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Rapper T-Pain has a simple message for people who think he can't sing – shut up

The rapper T-Pain poses with his 2023 album, <em>On Top of the Covers</em>.
Giles Williams
/
Courtesy of the artist
The rapper T-Pain poses with his 2023 album, On Top of the Covers.

Updated April 1, 2023 at 10:54 AM ET

When you think of the rapper T-Pain, the first word that comes to mind might be auto-tune.

At the beginning of the 38-year-old rapper's career, he took over the Billboard Hot 100 with his use of the vocal effect. The modulation added to his voice created a texture that was foreign to the industry, and T-Pain's career took off. Multiple platinum rated records, two Grammy wins and a laundry list of other awards, the success and accolades came pouring in.

But T-Pain tells Morning Edition's Leila Fadel that he wasn't ready for the massive amount of responsibility – and money – that came with it.

"I was 19 years old at the time," T-Pain says. "I was just sitting outside McDonald's hoping someone would give me a dollar for two cheeseburgers. I wasn't ready for millions of dollars right then."

He also believed that management would routinely ask him to do things to further their own interests, rather than his.

"They weren't working for me, they were just working me," T-Pain says. "I'm not a really big sports guy, but one time management made me redo the Miami Dolphins fight song just so they can get season tickets. I didn't want to do that."

T-Pain views those early points of his career as a lesson, both how to deal with success, but also how to deal with the hate – which he received tons of.

He was attacked by critics and peers alike for what they perceived as his lack of singing ability. The industry also became saturated with others covering for their singing deficiencies with auto-tune, and T-Pain was singled out as the source of the problem.

On Netflix's This is Pop series, T-Pain revealed an encounter he had with fellow R&B star Usher in 2013, where Usher told T-Pain that he had "f****d up music for real singers." T-Pain marked that moment as the beginning of a 4 year depression.

For many, it wasn't until his performance on NPR's Tiny Desk Concert series that they realized that he had a powerful natural singing voice. His stripped-down renditions of some of his biggest hits such as 'Buy U A Drank (Shawty Snappin')' and 'Up Down' went viral, and is still one of the most viewed concerts in the series.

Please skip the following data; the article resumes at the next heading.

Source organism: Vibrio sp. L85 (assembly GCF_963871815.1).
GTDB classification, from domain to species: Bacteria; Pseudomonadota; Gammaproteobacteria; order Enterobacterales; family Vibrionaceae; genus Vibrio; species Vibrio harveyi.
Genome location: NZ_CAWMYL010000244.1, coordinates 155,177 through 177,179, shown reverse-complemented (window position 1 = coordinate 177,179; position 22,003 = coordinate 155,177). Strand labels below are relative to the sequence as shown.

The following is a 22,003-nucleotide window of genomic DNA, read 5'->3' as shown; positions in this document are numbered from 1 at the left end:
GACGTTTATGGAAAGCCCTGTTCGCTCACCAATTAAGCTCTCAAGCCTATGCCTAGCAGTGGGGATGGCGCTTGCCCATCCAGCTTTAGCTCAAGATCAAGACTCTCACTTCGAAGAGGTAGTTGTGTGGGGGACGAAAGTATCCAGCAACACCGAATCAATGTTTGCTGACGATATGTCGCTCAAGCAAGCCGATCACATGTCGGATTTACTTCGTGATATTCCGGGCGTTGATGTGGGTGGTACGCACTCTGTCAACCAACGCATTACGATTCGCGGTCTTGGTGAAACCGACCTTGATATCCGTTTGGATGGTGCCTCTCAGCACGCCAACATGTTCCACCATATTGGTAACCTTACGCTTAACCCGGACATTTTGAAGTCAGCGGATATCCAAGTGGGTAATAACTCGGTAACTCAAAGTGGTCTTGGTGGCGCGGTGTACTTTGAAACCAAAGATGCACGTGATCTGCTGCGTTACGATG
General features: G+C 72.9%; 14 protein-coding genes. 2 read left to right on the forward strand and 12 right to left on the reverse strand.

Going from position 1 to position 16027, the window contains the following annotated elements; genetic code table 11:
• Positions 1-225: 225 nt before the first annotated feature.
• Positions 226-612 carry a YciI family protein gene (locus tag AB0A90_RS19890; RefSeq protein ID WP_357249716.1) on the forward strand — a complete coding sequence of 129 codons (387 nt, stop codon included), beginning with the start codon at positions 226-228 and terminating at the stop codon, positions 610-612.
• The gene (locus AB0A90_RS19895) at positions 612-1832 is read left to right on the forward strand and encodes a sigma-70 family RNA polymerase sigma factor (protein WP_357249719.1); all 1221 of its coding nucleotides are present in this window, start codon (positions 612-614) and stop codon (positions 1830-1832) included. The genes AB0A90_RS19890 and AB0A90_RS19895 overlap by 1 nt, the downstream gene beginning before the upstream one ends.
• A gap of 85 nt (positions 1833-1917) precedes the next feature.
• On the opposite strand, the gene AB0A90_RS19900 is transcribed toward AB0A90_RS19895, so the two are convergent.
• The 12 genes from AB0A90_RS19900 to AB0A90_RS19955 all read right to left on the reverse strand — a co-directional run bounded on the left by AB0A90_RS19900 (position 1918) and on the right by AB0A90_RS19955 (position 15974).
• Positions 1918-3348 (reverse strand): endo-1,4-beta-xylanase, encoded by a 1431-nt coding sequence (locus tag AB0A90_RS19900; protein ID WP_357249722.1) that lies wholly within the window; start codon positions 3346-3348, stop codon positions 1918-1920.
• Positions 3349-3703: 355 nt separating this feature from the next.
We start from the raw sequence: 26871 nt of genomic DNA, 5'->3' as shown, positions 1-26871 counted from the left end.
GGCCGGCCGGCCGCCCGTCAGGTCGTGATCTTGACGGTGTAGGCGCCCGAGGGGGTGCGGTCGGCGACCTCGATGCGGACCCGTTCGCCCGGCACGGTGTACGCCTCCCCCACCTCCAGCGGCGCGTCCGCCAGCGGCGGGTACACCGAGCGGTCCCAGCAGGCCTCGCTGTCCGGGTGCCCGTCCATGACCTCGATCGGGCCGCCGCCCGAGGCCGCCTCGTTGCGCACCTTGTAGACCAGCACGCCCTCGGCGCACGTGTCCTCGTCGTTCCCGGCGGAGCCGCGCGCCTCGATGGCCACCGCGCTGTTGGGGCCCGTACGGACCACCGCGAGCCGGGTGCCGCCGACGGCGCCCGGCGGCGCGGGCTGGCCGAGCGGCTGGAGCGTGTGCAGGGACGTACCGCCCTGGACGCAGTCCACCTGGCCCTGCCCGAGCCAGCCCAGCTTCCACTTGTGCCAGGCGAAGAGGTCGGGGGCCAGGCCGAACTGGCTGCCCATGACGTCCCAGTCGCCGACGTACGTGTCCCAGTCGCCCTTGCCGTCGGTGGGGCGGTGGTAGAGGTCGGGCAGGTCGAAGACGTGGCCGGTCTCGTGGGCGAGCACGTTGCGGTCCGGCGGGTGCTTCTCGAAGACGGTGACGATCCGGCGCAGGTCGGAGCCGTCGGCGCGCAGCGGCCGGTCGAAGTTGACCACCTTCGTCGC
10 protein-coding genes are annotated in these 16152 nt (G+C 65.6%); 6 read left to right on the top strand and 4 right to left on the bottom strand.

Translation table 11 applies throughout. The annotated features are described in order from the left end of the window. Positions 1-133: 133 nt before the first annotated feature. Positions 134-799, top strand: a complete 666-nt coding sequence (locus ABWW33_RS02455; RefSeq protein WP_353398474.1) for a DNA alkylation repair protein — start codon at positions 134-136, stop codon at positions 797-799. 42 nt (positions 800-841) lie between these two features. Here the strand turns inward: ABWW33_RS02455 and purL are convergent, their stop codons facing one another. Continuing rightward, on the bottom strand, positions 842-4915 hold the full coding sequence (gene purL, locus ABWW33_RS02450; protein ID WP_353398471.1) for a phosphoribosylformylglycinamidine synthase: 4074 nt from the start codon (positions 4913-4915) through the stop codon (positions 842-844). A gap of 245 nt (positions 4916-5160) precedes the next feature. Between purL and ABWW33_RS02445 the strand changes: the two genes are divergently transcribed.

He also won the inaugural season of the show The Masked Singer, which pits celebrities against each other in an anonymous singing contest.

And in March, he released On Top of the Covers, an album chock full of his rendition of classic songs from a variety of genres, all done in his natural voice.

T-Pain insists he doesn't have anything left to prove. Still, he says his Tiny Desk sent a message to people who don't trust his singing abilities.

"Here you go," T-Pain says. "Everybody wants to hear this song in my style with no auto-tune, here you are. Shut up."

Music isn't T-Pain's sole focus these days. He has his own music label and his own podcast. But they are just hobbies.

"My family is my main thing now. [Music] is not a demanding thing anymore. It's not like 'I'm not going to be able to survive if I don't keep making hits.' I don't have that pressure anymore. I'm actually in a good place."

Barry Gordemer edited the audio version of this interview. contributed to this story

Copyright 2023 NPR. To see more, visit https://www.npr.org.

Leila Fadel is a national correspondent for NPR based in Los Angeles, covering issues of culture, diversity, and race.
Ziad Buchh
Ziad Buchh is a producer for NPR's Morning Edition and Up First. In addition to producing and directing the broadcast, he has also contributed to the show's sports, tech and video game coverage. He's produced and reported from all over the country, including a Trump rally, and from the temporary home of Ukrainian refugees.